In a wide-ranging interview with the Daily Mail, Hansen said: "The big difference with this World Cup is the All Blacks aren't the No1 dog in the house at the moment. It will take the pressure off them.
"Not being No1 creates a hunger, and being hungry at a World Cup is good. Success dulls hunger.
"In 2007, we feared whether we had the hunger to win. After such a poor result, everyone was so hungry to be successful we won the next two.
"Going into this one, we're not the current champions. We've had some adversity in the last 12 months, which is tough to take but also helps to build a team that wants to prove to everybody they can still do it.
"New Zealand are going to be dangerous – more so than some people think."
Hansen said Ian Foster was the right man to coach the side. The players wanted him to stay, and that was important.
"I worked with him for eight years and he's a very smart rugby brain."
Despite some losses this year, the Ireland series was the only thing the All Blacks hadn't won. They were starting to build an understanding quite nicely, he said.
"Are England good enough to win the World Cup next year? They certainly are. They were just about good enough to win it last time."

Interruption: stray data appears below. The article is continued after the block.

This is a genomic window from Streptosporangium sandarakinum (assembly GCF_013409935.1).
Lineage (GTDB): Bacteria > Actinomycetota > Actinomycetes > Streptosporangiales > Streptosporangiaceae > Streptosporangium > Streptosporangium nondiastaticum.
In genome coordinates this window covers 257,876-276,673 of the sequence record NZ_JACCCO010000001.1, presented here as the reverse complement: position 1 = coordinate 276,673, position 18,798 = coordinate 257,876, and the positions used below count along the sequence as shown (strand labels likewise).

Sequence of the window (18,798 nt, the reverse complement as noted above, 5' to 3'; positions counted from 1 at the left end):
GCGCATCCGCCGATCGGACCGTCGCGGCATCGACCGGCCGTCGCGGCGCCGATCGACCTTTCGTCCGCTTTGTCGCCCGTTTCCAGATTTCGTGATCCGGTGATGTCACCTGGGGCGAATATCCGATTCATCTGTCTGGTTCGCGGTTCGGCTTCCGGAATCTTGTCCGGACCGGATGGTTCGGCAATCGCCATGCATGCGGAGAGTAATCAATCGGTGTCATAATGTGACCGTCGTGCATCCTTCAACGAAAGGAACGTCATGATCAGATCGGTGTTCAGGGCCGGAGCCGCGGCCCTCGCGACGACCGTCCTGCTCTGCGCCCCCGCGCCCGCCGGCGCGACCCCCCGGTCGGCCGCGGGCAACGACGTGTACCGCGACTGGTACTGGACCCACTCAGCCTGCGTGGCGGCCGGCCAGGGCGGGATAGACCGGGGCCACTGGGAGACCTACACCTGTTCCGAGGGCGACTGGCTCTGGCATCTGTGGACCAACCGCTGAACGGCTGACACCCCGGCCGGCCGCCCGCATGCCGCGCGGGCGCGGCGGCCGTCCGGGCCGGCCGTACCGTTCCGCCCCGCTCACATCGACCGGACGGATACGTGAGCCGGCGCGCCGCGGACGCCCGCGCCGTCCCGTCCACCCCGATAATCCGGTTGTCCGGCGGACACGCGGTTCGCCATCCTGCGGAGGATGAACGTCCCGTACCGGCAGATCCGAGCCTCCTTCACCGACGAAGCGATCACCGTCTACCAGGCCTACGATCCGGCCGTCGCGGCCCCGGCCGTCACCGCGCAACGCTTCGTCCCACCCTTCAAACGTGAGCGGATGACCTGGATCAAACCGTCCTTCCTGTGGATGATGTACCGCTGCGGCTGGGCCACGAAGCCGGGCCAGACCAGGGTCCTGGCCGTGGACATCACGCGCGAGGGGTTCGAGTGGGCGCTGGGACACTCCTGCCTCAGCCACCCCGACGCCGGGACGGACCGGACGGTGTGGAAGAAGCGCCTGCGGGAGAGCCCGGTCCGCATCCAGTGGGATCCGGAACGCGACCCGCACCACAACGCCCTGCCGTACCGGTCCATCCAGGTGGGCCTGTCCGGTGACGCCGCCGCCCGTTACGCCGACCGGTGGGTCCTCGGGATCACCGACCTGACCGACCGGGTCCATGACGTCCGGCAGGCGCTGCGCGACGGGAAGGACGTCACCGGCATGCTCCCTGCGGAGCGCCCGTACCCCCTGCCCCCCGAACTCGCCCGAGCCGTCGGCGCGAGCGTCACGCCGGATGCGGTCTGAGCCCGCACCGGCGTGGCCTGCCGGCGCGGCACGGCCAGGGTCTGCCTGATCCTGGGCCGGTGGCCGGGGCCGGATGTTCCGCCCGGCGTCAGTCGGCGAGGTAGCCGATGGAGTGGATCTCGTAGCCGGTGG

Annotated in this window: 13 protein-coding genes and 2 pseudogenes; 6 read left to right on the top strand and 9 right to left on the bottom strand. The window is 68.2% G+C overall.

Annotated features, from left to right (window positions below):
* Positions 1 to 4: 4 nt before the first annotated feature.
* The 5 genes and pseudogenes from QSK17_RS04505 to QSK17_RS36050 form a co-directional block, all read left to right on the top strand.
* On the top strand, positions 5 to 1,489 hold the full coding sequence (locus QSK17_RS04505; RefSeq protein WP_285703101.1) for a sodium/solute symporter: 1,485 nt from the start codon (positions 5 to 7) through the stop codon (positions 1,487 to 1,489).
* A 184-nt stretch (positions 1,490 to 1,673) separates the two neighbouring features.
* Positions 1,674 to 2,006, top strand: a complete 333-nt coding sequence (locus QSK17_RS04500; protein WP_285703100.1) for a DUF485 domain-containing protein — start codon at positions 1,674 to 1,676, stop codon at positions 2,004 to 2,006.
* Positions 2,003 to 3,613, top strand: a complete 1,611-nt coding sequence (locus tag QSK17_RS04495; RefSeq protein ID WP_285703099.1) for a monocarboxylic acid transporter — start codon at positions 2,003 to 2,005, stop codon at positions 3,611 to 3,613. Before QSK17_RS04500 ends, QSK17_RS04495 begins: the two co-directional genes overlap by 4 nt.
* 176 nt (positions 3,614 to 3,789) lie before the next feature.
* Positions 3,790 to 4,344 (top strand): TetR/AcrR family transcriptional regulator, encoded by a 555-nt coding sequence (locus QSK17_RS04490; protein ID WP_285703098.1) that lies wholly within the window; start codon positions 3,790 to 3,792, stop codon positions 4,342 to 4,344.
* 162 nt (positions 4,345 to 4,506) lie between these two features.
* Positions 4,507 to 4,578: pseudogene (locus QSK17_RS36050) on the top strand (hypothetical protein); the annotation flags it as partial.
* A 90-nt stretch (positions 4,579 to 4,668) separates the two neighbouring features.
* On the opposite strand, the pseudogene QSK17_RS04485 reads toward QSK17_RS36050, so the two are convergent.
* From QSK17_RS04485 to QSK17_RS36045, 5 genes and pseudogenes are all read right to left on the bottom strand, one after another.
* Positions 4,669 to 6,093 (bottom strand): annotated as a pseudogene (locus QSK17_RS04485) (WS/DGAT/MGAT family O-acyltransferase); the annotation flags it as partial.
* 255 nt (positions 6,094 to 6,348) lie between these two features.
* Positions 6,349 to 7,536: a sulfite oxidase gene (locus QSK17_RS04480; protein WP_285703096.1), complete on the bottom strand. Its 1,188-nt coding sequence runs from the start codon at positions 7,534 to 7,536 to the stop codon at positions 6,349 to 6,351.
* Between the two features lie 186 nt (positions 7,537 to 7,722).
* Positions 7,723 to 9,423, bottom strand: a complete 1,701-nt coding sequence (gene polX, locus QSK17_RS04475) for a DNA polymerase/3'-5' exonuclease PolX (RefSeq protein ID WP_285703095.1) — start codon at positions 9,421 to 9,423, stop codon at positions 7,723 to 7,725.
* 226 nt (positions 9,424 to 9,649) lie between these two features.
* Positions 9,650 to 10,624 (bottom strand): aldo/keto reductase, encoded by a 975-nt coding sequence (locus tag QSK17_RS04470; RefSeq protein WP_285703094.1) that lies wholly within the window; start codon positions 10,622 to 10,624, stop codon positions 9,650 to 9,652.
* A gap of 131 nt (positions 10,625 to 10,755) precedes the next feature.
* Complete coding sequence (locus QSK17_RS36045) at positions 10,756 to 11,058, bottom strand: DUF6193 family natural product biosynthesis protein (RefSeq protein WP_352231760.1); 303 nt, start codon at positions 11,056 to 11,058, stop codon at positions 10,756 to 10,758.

A win over the All Blacks by England on Sunday (NZT) would boost their plans ahead of next year's Rugby World Cup, especially after their loss to Argentina three weeks ago.
"However, it will put a lot more on the other teams. Ireland are No1 at the moment. Their World Cup record isn't great. They'll be feeling that.
"France are at home. Their World Cup results haven't been great. They'll be feeling a lot of pressure. That pressure is going to build.
"England have had some success. They've been in three finals and won one and lost two, so they'll be beginning to think they've got to win another one."
Hansen said England should be looking at replacing Eddie Jones with Steve Borthwick when Jones' contract end.
"Eddie is a great coach. You only have to look at the teams he's coached and how they've always improved. England jointly holds the world record with the All Blacks for 18 wins in a row.
"You don't do that without being a good team and a good coaching crew. He's not shy on experimenting, and that's sometimes seen as nuts by people in England. But people have to understand that if you want to build depth, you have to throw caution to the wind sometimes.
"Eddie doesn't tolerate fools too well, and he's short sometimes. Some people don't like that but I've always found him great."
Hansen said England would be an even stronger side if there was more unity in the country's structure. The clubs and Rugby Football Union needed to work together to look after their best players.